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helpdesk would be a DNS name in this case. In order for other users on your network to resolve that DNS name to your IP, there are several choices: Using /etc/hosts If you have few users on your network, and your IP never changes, you can add the following line to each machine's /etc/hosts file: 192.168.199.25 helpdesk Using a DNS server If you are ...


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This is not really an answer, but two questions. In summary, either your local configuration might be wrong, or you might be configuring the wrong machine alltogether Config file wrong? I can't test this right now, but in your db.vumila.com you have www.vumila.com., why not just www? Wrong machine? Where are you changing the bind configuration? Is that ...


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Bingo! I found it. It took some faffing about (a technical term) but I was able to eventual get the brain working. Here is what I know. Networking based on IP address is fine. I can ping out and ping in. So TCP generally is not a problem in this bridged KVM guest. Yet dns, regardless of the server was an issue. Why? If networking is generally fine but a ...


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Short answer: You can't Long answer: The only way that I know is using a dynamic dns server, but AFAIK there is no free dynamic dns that will work with a custom domain name. And the solution is so cheese that paying for a fixed IP is much more reasonable. Normal DNS will never work, as usually your IP will change faster than dns propagation. In any case ...


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Router WAN IP Address 10.30.195.241 means your provider NAT'ed you (it's not legal in some countries to call such service "Internet access" by the way): supplied you internet access without global IP address through it's NAT router ( 10.30.195.241 - is local IP address not visible from Internet). Some possible ways Pay your ISP for global (and preferbly ...


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Probably you have the same nerwork range for eth and wless. You can use the same ip address on both interfaces and make one record on dns server. Down side of this proposition is you can not be, in the same time, connected with boot interfaces.


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I've seen this when the browser is trying to auto detect proxy server settings, try disabling this if it's enabled. Tom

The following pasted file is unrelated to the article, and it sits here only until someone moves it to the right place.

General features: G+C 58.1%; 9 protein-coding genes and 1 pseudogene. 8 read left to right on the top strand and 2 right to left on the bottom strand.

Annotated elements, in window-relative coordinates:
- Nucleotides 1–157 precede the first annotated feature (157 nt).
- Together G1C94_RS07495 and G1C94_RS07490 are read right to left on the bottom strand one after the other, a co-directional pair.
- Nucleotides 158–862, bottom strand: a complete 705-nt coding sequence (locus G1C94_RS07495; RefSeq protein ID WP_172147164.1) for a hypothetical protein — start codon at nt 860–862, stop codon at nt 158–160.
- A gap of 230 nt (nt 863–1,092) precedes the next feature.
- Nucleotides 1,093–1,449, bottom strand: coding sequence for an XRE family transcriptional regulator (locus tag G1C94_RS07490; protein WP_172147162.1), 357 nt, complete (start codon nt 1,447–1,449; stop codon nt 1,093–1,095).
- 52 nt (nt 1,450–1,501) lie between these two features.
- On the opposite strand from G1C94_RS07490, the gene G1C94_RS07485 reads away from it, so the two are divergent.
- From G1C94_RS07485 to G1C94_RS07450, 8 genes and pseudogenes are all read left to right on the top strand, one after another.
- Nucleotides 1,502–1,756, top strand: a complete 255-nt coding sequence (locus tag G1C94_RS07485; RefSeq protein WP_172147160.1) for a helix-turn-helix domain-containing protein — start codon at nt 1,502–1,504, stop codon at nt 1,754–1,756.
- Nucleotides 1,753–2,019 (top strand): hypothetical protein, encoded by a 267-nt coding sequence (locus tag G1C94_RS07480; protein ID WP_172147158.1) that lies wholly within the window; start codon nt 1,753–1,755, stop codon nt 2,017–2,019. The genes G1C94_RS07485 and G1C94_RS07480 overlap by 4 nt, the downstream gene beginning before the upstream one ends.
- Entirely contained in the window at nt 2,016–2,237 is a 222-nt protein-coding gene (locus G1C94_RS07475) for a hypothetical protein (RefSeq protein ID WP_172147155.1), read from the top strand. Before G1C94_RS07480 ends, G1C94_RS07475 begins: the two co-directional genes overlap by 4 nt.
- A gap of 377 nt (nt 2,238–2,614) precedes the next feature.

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As I've pointed out in my other answer, this does it for me: > nmcli dev list | grep DNS IP4.DNS[1]: 172.22.216.251 IP6.DNS[1]: 2a01:4f0:400c:1::1


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I was making a basic error. As I said in the comment above, I had left the default network settings in place even after installing Apache and Bind. There was no way that the clients could resolve the local hostnames to the relevant IP addresses. To fix this, I installed Bind on my Ubuntu server and then added my server to the list of DNS servers my router ...


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With DHCP, you get the DNS nameserver addresses that the router gets when it gets an IP address from your internet service provider (ISP). You can use the DNS nameserver addresses the router has like this: auto eth0 iface eth0 inet static address 10.152.187.122 netmask 255.255.255.0 gateway 10.152.187.1 dns-nameservers 10.152.187.1


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What you're asking for is essentially a hybrid configuration of static IP but DHCP DNS. There is no such type of network setup - you either have static, or DHCP. You can explicitly define DNS nameservers, though, in your configuration, like so. This keeps static addresses, but unfortunately will not set DNS dynamically (which isn't really possible in a ...


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While there might be several possibilities, I suggest we first look at a few of the most likely candidates. If Network Manager is using dnsmasq, as is the default, then /etc/resolv.conf ought to read: # Dynamic resolv.conf(5) file for glibc resolver(3) generated by resolvconf(8) # DO NOT EDIT THIS FILE BY HAND -- YOUR CHANGES WILL BE OVERWRITTEN ...



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